Along the beach in Fort Lauderdale and the oceanfront road lined with restaurants, bars and hotels, steel barricades have been in place since late February in an effort by the city to manage crowds that will number into the thousands between 8-17 March, when spring break crowds are expected to reach their peak here. One local bar and restaurant, The Wharf, is increasing the age limit to enter from 21 to 23 for out-of-state visitors during the entire month of March, the restaurant confirmed.

Alamy After years of tolerating drunken debauchery, many Florida cities are now cracking down on spring breakers (Credit: Alamy)
After years of tolerating drunken debauchery, many Florida cities are now cracking down on spring breakers (Credit: Alamy)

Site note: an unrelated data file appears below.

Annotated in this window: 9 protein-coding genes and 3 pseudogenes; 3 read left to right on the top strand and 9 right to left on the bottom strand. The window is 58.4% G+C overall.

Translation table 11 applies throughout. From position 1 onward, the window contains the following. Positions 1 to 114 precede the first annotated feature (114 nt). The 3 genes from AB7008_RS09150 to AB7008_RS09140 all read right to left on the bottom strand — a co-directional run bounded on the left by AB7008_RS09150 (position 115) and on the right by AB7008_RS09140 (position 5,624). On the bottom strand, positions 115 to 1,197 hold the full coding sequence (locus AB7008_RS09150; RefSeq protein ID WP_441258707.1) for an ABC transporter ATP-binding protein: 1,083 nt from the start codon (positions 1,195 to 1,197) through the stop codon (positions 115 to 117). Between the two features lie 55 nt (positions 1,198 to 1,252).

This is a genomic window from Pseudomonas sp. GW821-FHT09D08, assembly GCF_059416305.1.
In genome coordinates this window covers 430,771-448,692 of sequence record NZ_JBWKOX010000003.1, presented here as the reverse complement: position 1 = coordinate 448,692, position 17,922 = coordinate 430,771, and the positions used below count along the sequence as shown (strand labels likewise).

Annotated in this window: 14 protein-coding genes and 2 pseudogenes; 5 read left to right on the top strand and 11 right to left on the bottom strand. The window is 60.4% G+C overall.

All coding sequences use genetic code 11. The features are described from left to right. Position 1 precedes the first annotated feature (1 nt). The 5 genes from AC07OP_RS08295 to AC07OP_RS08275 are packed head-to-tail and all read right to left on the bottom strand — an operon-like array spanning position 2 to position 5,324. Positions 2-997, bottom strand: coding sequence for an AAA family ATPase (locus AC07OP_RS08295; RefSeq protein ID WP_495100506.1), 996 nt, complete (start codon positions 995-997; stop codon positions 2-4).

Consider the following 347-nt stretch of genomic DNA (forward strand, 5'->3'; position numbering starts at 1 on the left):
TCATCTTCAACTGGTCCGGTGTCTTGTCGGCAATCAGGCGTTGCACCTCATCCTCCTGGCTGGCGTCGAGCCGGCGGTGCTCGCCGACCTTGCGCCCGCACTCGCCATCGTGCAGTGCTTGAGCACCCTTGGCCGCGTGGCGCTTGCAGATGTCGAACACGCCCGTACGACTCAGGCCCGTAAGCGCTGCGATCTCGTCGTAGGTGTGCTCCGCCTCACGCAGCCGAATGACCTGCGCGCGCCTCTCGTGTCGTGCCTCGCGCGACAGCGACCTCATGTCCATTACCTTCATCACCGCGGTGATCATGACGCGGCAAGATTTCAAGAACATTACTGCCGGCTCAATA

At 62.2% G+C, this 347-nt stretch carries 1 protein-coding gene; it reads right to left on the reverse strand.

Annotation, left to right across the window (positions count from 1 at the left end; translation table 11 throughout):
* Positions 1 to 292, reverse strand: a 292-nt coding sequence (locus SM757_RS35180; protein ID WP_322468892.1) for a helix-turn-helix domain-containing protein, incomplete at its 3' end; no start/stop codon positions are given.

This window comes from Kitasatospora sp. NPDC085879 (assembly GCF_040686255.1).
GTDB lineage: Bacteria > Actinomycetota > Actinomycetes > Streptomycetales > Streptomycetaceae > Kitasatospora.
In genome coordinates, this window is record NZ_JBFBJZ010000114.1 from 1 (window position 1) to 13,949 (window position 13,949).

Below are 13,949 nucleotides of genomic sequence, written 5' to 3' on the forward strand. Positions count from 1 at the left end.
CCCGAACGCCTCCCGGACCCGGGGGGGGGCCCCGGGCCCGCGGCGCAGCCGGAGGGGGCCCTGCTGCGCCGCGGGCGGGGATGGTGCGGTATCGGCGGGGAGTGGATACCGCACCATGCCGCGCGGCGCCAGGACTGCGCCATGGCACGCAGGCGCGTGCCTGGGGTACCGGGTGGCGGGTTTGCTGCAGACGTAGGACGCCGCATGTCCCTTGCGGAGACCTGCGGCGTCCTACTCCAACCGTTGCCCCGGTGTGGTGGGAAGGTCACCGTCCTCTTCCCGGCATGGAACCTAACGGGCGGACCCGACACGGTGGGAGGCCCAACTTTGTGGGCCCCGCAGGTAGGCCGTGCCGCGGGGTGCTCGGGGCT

Fort Lauderdale's average temperatures are around 80F (27C) in March, with ocean temperatures in the balmy low to mid-70s (21-24C). As such, students flock to the city from all over the country to let loose in the sun and surf. They descend on spots like Elbo Room, a famous dive bar with ocean views (and a recent Facebook post claiming, "Hold on to your socks, because the next three months will be a wild ride of beaches, booze and bikinis"), and Blondies Sports Bar, where happy hour runs all day.

And with five weekends in March this year, spring break is just getting started. 

The history of spring break

Spring break's origins in the US go back to 1934, when Sam Ingram, a swimming coach from New York's Colgate University, decided his team needed a winter warmup and travelled with them to South Florida to train in the more favourable setting of the Las Olas Casino Pool (now the Fort Lauderdale Aquatic Center).

"They found it so agreeable that they started an annual swim meet, the Collegiate Aquatic Forum," explained travel writer Thomas Swick, who has lived in Fort Lauderdale since 1989. "People who came to it inevitably returned to campus and spread the word about the warm weather and beautiful beaches, and the secret was out."